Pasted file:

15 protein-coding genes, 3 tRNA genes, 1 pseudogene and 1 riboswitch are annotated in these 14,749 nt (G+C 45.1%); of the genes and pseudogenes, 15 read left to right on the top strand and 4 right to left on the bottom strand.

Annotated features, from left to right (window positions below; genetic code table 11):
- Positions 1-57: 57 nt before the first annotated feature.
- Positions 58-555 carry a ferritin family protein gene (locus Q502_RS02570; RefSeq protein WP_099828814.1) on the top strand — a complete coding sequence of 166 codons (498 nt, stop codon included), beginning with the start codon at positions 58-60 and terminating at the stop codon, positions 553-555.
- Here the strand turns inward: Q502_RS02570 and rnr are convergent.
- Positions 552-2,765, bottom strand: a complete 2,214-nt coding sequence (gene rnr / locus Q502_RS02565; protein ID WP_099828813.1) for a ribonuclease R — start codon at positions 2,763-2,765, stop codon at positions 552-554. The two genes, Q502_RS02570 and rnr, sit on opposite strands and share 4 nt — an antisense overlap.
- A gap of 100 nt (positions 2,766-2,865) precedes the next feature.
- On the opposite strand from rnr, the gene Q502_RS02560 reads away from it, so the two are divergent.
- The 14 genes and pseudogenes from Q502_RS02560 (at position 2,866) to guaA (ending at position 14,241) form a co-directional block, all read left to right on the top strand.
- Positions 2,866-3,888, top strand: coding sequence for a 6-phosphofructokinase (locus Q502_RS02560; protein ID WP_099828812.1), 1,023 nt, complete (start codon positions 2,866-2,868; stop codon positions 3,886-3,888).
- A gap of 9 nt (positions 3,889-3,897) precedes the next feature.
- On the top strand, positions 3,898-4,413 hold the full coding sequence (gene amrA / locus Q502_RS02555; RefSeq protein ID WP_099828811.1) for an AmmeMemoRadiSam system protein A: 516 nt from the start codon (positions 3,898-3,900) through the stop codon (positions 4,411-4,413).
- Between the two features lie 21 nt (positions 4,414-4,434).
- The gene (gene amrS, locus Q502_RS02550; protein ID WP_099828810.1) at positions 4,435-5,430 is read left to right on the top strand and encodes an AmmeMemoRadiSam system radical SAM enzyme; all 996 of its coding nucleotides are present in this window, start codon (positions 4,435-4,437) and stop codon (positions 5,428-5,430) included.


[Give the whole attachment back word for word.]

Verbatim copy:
15 protein-coding genes, 3 tRNA genes, 1 pseudogene and 1 riboswitch are annotated in these 14,749 nt (G+C 45.1%); of the genes and pseudogenes, 15 read left to right on the top strand and 4 right to left on the bottom strand.

Annotated features, from left to right (window positions below; genetic code table 11):
- Positions 1-57: 57 nt before the first annotated feature.
- Positions 58-555 carry a ferritin family protein gene (locus Q502_RS02570; RefSeq protein WP_099828814.1) on the top strand — a complete coding sequence of 166 codons (498 nt, stop codon included), beginning with the start codon at positions 58-60 and terminating at the stop codon, positions 553-555.
- Here the strand turns inward: Q502_RS02570 and rnr are convergent.
- Positions 552-2,765, bottom strand: a complete 2,214-nt coding sequence (gene rnr / locus Q502_RS02565; protein ID WP_099828813.1) for a ribonuclease R — start codon at positions 2,763-2,765, stop codon at positions 552-554. The two genes, Q502_RS02570 and rnr, sit on opposite strands and share 4 nt — an antisense overlap.
- A gap of 100 nt (positions 2,766-2,865) precedes the next feature.
- On the opposite strand from rnr, the gene Q502_RS02560 reads away from it, so the two are divergent.
- The 14 genes and pseudogenes from Q502_RS02560 (at position 2,866) to guaA (ending at position 14,241) form a co-directional block, all read left to right on the top strand.
- Positions 2,866-3,888, top strand: coding sequence for a 6-phosphofructokinase (locus Q502_RS02560; protein ID WP_099828812.1), 1,023 nt, complete (start codon positions 2,866-2,868; stop codon positions 3,886-3,888).
- A gap of 9 nt (positions 3,889-3,897) precedes the next feature.
- On the top strand, positions 3,898-4,413 hold the full coding sequence (gene amrA / locus Q502_RS02555; RefSeq protein ID WP_099828811.1) for an AmmeMemoRadiSam system protein A: 516 nt from the start codon (positions 3,898-3,900) through the stop codon (positions 4,411-4,413).
- Between the two features lie 21 nt (positions 4,414-4,434).
- The gene (gene amrS, locus Q502_RS02550; protein ID WP_099828810.1) at positions 4,435-5,430 is read left to right on the top strand and encodes an AmmeMemoRadiSam system radical SAM enzyme; all 996 of its coding nucleotides are present in this window, start codon (positions 4,435-4,437) and stop codon (positions 5,428-5,430) included.